9 Grammatical Pitfalls
c.1300, "evil condition, misfortune, need, want," from Old French meschief "misfortune, harm, trouble; annoyance, vexation" (12c., Modern French méchef), verbal noun from meschever "come or bring to grief, be unfortunate" (opposite of achieve), from mes- "badly" (see mis- (2)) + chever "happen, come to a head," from Vulgar Latin *capare "head," from Latin caput "head" (see capitulum). Meaning "harm or evil considered as the work of some agent or due to some cause" is from late 15c. Sense of "playful malice" first recorded 1784.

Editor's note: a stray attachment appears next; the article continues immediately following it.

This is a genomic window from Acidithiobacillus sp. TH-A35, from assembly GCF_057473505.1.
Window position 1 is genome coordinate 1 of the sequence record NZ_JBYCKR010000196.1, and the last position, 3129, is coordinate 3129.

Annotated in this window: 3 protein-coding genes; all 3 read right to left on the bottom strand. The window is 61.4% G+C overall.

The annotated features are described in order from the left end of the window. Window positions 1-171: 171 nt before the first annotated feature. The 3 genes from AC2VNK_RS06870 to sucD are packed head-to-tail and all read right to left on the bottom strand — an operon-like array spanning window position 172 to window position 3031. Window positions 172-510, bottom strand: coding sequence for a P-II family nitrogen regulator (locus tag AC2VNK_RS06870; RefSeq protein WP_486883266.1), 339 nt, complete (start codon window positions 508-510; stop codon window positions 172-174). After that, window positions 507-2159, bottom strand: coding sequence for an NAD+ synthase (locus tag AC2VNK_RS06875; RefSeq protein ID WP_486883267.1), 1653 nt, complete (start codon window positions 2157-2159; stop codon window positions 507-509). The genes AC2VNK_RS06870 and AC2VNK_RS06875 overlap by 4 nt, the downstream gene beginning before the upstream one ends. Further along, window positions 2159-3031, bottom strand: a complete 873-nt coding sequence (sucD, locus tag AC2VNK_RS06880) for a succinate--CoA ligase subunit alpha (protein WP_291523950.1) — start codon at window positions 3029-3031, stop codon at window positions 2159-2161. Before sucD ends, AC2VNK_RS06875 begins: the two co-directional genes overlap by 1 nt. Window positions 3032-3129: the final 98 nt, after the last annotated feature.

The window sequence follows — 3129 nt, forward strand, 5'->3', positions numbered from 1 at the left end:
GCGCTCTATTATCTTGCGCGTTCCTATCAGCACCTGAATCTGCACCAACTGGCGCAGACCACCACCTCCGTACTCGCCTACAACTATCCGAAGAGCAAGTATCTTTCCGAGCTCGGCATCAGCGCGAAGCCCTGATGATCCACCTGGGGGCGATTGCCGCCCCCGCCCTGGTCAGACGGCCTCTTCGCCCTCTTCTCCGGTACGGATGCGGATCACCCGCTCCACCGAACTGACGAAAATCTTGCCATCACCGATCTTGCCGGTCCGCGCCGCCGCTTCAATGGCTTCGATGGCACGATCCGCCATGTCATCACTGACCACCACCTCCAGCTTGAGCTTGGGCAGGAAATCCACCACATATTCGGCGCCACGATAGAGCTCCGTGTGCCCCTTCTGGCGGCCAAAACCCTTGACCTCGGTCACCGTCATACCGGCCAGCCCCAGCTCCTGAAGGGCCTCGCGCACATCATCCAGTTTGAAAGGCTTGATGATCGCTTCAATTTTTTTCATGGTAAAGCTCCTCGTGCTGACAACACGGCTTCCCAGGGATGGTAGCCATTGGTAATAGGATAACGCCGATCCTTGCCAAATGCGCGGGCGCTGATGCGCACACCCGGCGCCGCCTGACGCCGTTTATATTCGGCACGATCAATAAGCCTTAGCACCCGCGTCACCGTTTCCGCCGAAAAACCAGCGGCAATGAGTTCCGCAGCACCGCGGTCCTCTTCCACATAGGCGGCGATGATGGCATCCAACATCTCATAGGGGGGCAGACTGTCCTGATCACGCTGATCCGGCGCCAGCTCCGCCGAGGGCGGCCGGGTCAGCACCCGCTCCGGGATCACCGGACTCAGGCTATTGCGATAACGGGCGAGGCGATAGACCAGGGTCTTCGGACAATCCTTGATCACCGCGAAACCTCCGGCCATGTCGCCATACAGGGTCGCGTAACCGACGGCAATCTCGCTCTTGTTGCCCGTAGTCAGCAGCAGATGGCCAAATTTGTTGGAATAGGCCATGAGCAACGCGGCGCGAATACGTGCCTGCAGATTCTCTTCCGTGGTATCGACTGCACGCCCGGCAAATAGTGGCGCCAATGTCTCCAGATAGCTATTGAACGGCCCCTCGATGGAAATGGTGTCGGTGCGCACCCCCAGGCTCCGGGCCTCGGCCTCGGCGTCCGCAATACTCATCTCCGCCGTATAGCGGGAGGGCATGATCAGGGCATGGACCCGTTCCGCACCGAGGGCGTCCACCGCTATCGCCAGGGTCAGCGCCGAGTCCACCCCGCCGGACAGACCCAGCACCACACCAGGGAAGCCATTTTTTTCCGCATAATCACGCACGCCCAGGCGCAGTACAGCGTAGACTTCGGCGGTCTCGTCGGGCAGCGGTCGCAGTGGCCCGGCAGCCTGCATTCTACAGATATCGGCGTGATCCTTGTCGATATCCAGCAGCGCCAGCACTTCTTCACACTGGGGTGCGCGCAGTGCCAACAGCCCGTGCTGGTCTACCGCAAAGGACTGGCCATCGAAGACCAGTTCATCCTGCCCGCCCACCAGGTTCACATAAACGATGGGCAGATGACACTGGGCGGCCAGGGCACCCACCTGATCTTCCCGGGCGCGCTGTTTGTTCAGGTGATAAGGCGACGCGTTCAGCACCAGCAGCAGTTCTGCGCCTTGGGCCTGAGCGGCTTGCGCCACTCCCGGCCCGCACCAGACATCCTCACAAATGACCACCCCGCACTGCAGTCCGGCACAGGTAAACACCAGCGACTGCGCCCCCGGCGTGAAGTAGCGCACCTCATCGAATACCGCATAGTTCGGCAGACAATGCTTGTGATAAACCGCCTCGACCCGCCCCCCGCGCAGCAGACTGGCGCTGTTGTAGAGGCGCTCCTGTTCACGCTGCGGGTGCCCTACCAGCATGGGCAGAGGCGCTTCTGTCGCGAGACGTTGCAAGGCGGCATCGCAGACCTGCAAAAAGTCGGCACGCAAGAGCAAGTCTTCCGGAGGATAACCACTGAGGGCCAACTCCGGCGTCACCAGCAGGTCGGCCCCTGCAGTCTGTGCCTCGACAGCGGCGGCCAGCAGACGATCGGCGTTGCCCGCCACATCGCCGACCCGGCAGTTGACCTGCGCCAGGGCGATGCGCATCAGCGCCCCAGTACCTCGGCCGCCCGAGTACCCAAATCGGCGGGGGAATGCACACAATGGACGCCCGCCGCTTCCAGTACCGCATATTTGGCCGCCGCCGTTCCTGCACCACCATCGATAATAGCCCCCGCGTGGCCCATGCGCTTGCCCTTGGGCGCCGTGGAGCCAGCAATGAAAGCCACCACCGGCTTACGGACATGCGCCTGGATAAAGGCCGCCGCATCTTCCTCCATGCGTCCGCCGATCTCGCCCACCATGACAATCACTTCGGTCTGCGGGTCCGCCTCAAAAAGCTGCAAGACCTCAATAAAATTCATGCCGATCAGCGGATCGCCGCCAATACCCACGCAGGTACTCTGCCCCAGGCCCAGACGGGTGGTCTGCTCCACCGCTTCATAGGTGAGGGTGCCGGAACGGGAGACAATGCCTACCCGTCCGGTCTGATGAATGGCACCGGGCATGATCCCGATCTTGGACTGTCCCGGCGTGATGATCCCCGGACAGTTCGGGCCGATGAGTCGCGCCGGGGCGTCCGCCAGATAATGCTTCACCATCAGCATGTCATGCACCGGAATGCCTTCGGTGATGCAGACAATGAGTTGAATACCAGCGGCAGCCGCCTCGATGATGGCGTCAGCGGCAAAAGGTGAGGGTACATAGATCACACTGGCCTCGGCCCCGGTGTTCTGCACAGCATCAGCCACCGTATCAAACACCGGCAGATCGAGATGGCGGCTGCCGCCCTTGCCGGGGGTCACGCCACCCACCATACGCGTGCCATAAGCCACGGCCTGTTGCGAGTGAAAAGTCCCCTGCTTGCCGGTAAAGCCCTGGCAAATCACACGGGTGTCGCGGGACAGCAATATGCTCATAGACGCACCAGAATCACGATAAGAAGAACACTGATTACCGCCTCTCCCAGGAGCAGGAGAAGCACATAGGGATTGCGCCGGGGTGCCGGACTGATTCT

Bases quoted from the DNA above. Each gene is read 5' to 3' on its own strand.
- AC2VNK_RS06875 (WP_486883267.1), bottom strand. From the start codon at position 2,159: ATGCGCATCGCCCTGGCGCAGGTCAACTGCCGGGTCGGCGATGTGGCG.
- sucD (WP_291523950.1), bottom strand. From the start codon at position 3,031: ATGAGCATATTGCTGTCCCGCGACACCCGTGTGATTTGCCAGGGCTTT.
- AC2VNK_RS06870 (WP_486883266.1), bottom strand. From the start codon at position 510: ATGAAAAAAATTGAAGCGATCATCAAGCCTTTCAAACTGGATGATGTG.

Mischief Night in 19c. England was the eve of May Day and of Nov. 5, both major holidays, and perhaps the original point was pilfering for the next day's celebration and bonfire; but in Yorkshire, Scotland, and Ireland the night was Halloween. The useful Middle English verb mischieve (early 14c.) has, for some reason, fallen from currency.